The search for Flight 370 is being conducted over all areas it may have gone down, Malaysian air force Chief Rodzali Daud said as he denied a report citing him as saying the plane was detected in the Strait of Malacca.
The discovery that two passengers boarded the missing Malaysian jet using stolen passports reveals flaws in the screening of air travelers that persist more than 12 years after security worldwide was strengthened in the wake of the Sept. 11 terror attacks.
Oil slicks signaled that a missing Malaysian Airline jet may have crashed in the Gulf of Thailand even as the mystery surrounding the plane deepened with the discovery that two passengers used stolen passports.
Malaysia widened the search area for a missing jetliner, dispatching ships to check debris in the South China Sea, as the hunt for clues spread to space with satellite surveillance in a mystery entering its fourth day.
Vietnamese searchers looking for a missing Malaysian Airline Boeing 777-200 said they found a suspected window or door fragment as efforts to learn the plane’s fate extended to scrutiny of security camera images of two passengers using stolen passports.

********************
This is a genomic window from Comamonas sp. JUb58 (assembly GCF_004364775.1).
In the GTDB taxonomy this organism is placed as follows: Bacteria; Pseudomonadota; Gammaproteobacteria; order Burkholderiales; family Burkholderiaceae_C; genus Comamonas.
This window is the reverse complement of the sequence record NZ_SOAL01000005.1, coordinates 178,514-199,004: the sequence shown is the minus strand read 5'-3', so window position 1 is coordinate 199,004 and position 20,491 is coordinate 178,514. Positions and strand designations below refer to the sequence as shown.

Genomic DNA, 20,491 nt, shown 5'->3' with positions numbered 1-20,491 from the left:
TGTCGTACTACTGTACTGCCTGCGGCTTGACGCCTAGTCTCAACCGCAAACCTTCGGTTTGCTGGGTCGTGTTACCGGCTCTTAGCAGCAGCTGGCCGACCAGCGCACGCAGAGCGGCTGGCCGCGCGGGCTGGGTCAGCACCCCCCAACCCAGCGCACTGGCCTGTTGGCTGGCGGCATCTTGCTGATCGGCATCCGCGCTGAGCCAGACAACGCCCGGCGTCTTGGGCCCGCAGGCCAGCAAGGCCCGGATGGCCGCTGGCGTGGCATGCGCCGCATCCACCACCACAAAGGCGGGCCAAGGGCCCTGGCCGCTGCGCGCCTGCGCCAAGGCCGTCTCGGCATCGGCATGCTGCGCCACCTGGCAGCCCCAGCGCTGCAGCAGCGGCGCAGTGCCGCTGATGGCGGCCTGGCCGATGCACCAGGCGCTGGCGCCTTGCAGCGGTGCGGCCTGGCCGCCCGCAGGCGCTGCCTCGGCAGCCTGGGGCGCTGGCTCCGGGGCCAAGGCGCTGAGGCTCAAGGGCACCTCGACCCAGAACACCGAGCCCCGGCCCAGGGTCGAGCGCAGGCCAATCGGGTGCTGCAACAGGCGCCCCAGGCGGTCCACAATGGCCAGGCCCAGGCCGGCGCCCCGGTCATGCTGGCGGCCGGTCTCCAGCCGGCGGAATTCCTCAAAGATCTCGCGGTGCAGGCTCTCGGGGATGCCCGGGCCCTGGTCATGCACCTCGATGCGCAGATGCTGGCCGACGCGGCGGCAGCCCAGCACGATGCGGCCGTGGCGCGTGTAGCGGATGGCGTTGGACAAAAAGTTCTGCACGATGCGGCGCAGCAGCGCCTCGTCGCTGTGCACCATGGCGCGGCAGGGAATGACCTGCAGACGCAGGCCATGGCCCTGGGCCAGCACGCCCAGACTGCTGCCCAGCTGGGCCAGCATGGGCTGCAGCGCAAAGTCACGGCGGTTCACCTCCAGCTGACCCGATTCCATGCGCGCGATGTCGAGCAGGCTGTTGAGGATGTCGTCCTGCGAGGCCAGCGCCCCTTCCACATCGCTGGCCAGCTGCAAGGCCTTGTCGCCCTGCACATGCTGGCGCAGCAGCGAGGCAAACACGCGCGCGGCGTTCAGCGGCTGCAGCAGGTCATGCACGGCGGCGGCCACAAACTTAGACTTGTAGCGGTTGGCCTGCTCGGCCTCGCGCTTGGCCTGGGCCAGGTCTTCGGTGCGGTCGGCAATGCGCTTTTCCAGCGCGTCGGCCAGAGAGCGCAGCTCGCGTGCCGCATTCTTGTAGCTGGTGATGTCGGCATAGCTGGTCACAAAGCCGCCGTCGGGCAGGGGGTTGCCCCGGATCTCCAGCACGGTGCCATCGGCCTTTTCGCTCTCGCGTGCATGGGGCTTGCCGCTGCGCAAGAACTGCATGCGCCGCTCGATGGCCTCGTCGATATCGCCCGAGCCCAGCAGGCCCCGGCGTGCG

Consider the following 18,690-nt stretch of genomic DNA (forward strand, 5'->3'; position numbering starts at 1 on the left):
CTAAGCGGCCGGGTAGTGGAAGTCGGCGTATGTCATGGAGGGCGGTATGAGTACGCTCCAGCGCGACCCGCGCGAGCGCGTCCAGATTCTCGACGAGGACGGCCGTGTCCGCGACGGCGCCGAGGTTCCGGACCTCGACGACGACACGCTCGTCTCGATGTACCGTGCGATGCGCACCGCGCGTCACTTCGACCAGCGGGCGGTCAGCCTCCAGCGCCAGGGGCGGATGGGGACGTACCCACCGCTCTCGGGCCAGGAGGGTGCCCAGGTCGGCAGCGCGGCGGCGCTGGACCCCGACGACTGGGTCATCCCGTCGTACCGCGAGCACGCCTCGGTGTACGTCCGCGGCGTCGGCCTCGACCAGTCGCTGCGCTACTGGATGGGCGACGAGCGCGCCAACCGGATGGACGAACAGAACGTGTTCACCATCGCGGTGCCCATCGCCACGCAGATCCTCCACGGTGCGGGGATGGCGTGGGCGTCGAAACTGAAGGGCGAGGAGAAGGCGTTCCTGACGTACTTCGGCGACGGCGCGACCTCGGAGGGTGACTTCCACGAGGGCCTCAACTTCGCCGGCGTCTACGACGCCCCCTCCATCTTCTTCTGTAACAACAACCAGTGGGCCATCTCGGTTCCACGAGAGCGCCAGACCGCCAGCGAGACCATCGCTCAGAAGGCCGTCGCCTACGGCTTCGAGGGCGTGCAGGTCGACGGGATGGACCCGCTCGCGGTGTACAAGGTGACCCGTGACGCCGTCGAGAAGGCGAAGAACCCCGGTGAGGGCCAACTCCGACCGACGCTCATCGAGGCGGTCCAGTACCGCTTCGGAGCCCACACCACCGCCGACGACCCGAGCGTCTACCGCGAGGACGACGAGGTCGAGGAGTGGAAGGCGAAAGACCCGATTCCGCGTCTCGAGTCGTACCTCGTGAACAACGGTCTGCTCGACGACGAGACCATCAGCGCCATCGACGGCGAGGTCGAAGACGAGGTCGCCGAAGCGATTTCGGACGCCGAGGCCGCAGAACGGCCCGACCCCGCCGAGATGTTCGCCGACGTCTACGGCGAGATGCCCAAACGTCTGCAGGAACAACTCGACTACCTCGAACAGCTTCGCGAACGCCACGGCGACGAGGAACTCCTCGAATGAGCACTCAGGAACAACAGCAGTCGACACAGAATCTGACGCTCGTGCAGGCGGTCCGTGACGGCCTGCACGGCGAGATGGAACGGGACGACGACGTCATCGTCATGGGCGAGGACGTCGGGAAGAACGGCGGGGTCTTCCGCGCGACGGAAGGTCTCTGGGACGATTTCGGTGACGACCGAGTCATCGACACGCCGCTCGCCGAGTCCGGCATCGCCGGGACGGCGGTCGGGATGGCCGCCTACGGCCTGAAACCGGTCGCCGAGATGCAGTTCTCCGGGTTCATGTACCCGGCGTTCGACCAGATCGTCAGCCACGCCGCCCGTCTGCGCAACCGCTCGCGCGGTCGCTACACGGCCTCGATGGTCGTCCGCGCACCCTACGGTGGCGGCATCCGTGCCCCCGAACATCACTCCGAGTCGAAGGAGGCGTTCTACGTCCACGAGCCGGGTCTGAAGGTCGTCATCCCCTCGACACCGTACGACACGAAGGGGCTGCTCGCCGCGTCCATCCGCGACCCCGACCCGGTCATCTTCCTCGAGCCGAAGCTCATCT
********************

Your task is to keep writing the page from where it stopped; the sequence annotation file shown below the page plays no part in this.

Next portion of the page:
Teams trying to locate the Boeing 777 that vanished over the sea three days ago will scour data for radar signatures while seeking to detect pinging from black boxes as the search for visible wreckage proves elusive.
Malaysian Airline Chief Executive Officer Ahmad Jauhari Yahya was hired less than three years ago to steer the carrier into profitability. His mission has gotten harder as the national carrier hunts for a lost plane carrying 239 people.
Malaysia stepped up efforts to locate a jet that may have crashed in the Gulf of Thailand, focusing on oil slicks and two passengers who used stolen passports, with officials examining television footage.
Confusion doesn't normally make for a great economic indicator. But the chaos that's marred the hunt for missing Malaysia Airlines Flight 370 is revealing quite a bit about Malaysia's potential -- or lack thereof.
Four days after Malaysia Airlines Flight 370 vanished somewhere between Kuala Lumpur and Beijing, its fate remains unknown, adding a cruel uncertainty to the grief of the families and friends of the 239 people onboard.
The disappearance of Malaysia Airlines Flight 370 is a mystery and a tragedy. The world should be focused on finding the plane and increasing safety and security in the industry. Markets, however, are remorseless, and don't pause for calamity.
There are 40 million stolen passports in Interpol’s Stolen and Lost Travel Documents database in Lyon, France, including at least two that were used to board ill-fated Malaysia Airlines Flight 370 early Saturday morning.